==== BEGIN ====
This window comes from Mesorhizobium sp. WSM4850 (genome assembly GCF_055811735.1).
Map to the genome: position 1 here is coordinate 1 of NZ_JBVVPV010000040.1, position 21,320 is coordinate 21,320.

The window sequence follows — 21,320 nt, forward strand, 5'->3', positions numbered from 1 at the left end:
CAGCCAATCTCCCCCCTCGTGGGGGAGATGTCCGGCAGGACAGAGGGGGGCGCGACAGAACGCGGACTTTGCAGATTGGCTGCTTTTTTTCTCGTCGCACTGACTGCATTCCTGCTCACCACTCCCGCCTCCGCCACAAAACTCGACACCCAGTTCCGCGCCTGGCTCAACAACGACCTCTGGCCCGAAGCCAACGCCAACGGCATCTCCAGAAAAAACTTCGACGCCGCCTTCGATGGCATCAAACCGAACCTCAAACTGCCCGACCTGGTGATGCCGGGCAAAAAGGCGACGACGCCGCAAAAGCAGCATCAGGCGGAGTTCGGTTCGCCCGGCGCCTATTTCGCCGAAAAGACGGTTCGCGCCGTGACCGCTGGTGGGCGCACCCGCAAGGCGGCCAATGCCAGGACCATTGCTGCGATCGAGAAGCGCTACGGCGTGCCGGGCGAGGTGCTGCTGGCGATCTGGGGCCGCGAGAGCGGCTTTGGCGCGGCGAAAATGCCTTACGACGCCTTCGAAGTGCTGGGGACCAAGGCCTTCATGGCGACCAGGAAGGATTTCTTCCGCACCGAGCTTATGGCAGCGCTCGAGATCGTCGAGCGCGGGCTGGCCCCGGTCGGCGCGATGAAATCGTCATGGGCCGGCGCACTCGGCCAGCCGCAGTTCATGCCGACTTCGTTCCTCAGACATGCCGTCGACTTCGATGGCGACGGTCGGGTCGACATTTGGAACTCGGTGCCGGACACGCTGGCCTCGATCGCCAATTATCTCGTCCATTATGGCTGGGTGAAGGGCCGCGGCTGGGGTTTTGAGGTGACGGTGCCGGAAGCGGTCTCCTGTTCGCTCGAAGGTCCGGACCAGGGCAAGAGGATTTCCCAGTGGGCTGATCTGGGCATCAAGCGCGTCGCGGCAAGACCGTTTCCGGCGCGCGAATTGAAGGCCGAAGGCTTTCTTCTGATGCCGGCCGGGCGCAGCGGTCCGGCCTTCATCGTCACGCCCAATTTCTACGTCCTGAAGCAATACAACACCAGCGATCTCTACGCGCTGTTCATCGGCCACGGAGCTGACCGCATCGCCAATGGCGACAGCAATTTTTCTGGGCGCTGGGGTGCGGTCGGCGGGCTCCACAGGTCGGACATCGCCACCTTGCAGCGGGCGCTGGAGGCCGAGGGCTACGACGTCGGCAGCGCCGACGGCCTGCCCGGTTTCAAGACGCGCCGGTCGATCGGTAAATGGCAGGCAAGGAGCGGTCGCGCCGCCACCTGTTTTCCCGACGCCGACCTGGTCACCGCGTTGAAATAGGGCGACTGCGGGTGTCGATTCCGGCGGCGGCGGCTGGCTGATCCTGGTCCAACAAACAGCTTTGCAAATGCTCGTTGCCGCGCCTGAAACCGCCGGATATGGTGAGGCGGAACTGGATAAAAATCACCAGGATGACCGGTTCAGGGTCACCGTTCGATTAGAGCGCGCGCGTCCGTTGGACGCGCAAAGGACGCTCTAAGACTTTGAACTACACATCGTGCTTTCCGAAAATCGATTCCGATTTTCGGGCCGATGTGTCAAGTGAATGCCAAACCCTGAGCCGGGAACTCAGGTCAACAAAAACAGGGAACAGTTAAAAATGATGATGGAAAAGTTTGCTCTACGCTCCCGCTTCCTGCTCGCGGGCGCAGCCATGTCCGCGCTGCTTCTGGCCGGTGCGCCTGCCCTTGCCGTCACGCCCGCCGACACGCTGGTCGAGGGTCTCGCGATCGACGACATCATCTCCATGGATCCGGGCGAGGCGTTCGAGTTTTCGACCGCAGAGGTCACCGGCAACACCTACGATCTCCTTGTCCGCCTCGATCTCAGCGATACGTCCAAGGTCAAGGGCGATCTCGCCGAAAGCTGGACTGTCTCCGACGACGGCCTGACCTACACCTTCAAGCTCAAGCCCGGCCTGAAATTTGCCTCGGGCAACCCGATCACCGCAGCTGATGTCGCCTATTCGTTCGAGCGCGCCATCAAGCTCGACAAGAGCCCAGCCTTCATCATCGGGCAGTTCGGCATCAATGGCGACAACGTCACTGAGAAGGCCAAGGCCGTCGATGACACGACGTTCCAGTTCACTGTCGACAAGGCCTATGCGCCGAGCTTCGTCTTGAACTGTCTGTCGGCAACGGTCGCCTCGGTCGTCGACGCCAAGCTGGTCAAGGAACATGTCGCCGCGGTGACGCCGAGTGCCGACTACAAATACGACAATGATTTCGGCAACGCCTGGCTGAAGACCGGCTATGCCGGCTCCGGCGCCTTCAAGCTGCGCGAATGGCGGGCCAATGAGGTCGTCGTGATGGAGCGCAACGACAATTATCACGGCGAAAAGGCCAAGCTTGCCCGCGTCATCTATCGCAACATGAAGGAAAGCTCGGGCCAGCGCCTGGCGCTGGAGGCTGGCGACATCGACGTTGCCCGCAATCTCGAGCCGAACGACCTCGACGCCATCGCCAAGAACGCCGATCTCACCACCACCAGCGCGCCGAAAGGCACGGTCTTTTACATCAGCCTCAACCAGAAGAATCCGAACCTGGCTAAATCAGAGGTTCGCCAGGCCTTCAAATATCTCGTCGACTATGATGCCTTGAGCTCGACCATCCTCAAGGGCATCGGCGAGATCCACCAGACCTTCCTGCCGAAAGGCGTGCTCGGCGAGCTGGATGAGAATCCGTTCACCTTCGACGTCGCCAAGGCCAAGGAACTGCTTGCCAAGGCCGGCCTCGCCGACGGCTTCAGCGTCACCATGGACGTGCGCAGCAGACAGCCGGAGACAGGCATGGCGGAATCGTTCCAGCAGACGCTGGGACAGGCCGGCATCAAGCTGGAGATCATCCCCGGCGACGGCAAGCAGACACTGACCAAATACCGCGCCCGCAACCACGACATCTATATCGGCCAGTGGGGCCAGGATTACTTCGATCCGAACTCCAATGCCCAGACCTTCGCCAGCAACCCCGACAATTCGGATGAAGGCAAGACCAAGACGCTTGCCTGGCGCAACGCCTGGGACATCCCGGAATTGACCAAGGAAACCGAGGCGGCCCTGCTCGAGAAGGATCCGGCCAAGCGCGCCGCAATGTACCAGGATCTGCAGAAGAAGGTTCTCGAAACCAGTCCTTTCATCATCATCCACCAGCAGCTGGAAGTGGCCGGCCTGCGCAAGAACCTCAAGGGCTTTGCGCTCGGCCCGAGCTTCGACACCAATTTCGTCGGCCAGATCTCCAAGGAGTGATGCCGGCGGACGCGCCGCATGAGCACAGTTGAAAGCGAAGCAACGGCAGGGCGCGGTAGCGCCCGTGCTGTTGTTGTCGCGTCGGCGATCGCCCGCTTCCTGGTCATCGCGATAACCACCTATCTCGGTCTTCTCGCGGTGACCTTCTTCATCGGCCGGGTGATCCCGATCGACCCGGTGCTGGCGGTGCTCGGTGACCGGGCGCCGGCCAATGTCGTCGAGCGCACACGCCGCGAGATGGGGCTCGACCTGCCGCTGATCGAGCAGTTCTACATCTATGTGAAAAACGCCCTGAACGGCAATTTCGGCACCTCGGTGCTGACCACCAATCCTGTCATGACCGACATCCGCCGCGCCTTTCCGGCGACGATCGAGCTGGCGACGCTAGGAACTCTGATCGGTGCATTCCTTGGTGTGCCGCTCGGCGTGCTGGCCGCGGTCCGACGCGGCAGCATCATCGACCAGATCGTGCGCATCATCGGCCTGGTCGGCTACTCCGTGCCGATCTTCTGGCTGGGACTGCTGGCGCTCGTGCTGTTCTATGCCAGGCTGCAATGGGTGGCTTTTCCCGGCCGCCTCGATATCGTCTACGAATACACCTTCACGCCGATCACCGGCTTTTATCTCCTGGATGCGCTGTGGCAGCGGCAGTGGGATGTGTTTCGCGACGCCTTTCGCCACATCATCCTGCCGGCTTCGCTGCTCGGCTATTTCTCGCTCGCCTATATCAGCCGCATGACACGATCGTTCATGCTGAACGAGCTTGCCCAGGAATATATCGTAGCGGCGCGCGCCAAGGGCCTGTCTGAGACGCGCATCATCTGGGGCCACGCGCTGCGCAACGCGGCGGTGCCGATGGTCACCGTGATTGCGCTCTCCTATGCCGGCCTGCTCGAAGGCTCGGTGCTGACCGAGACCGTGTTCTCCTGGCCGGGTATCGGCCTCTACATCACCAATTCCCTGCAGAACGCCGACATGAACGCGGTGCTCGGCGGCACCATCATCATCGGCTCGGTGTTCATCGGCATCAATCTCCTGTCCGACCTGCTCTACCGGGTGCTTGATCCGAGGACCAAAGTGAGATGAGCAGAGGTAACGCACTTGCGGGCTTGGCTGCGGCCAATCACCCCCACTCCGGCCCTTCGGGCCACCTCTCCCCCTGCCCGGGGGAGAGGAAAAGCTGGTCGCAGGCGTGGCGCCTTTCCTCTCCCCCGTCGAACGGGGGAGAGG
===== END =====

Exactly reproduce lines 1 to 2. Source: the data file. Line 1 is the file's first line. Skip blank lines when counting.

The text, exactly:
This window comes from Mesorhizobium sp. WSM4850 (genome assembly GCF_055811735.1).
Map to the genome: position 1 here is coordinate 1 of NZ_JBVVPV010000040.1, position 21,320 is coordinate 21,320.